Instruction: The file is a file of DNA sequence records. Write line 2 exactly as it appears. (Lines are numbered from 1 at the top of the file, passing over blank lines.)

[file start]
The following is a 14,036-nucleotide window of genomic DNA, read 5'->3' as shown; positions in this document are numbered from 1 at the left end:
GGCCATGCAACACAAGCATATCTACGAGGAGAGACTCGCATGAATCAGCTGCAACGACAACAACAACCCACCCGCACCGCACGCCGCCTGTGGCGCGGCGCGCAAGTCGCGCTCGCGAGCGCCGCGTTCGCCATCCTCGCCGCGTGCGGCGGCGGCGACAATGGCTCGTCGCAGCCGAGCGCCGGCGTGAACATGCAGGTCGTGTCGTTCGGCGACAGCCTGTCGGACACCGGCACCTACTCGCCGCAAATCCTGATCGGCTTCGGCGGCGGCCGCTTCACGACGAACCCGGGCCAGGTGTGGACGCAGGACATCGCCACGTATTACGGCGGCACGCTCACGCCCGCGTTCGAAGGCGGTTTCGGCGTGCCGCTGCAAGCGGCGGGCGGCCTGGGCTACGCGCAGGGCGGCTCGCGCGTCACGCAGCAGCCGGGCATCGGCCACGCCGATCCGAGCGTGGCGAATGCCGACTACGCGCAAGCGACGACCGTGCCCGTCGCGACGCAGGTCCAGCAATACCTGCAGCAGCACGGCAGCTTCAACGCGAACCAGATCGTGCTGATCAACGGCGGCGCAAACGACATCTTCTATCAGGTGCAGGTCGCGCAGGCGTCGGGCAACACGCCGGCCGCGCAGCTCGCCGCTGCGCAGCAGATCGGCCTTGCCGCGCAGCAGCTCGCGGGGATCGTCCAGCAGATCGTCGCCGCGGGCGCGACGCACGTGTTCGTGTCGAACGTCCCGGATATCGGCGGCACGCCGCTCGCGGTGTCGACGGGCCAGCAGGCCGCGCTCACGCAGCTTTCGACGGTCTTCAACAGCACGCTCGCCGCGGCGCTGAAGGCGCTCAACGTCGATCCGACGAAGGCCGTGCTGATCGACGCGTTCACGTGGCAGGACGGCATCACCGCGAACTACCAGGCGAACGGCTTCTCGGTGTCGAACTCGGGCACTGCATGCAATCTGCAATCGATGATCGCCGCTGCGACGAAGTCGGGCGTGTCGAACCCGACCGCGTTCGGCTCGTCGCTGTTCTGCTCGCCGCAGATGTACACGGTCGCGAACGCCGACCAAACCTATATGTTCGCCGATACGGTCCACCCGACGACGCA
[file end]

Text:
GGCCATGCAACACAAGCATATCTACGAGGAGAGACTCGCATGAATCAGCTGCAACGACAACAACAACCCACCCGCACCGCACGCCGCCTGTGGCGCGGCGCGCAAGTCGCGCTCGCGAGCGCCGCGTTCGCCATCCTCGCCGCGTGCGGCGGCGGCGACAATGGCTCGTCGCAGCCGAGCGCCGGCGTGAACATGCAGGTCGTGTCGTTCGGCGACAGCCTGTCGGACACCGGCACCTACTCGCCGCAAATCCTGATCGGCTTCGGCGGCGGCCGCTTCACGACGAACCCGGGCCAGGTGTGGACGCAGGACATCGCCACGTATTACGGCGGCACGCTCACGCCCGCGTTCGAAGGCGGTTTCGGCGTGCCGCTGCAAGCGGCGGGCGGCCTGGGCTACGCGCAGGGCGGCTCGCGCGTCACGCAGCAGCCGGGCATCGGCCACGCCGATCCGAGCGTGGCGAATGCCGACTACGCGCAAGCGACGACCGTGCCCGTCGCGACGCAGGTCCAGCAATACCTGCAGCAGCACGGCAGCTTCAACGCGAACCAGATCGTGCTGATCAACGGCGGCGCAAACGACATCTTCTATCAGGTGCAGGTCGCGCAGGCGTCGGGCAACACGCCGGCCGCGCAGCTCGCCGCTGCGCAGCAGATCGGCCTTGCCGCGCAGCAGCTCGCGGGGATCGTCCAGCAGATCGTCGCCGCGGGCGCGACGCACGTGTTCGTGTCGAACGTCCCGGATATCGGCGGCACGCCGCTCGCGGTGTCGACGGGCCAGCAGGCCGCGCTCACGCAGCTTTCGACGGTCTTCAACAGCACGCTCGCCGCGGCGCTGAAGGCGCTCAACGTCGATCCGACGAAGGCCGTGCTGATCGACGCGTTCACGTGGCAGGACGGCATCACCGCGAACTACCAGGCGAACGGCTTCTCGGTGTCGAACTCGGGCACTGCATGCAATCTGCAATCGATGATCGCCGCTGCGACGAAGTCGGGCGTGTCGAACCCGACCGCGTTCGGCTCGTCGCTGTTCTGCTCGCCGCAGATGTACACGGTCGCGAACGCCGACCAAACCTATATGTTCGCCGATACGGTCCACCCGACGACGCA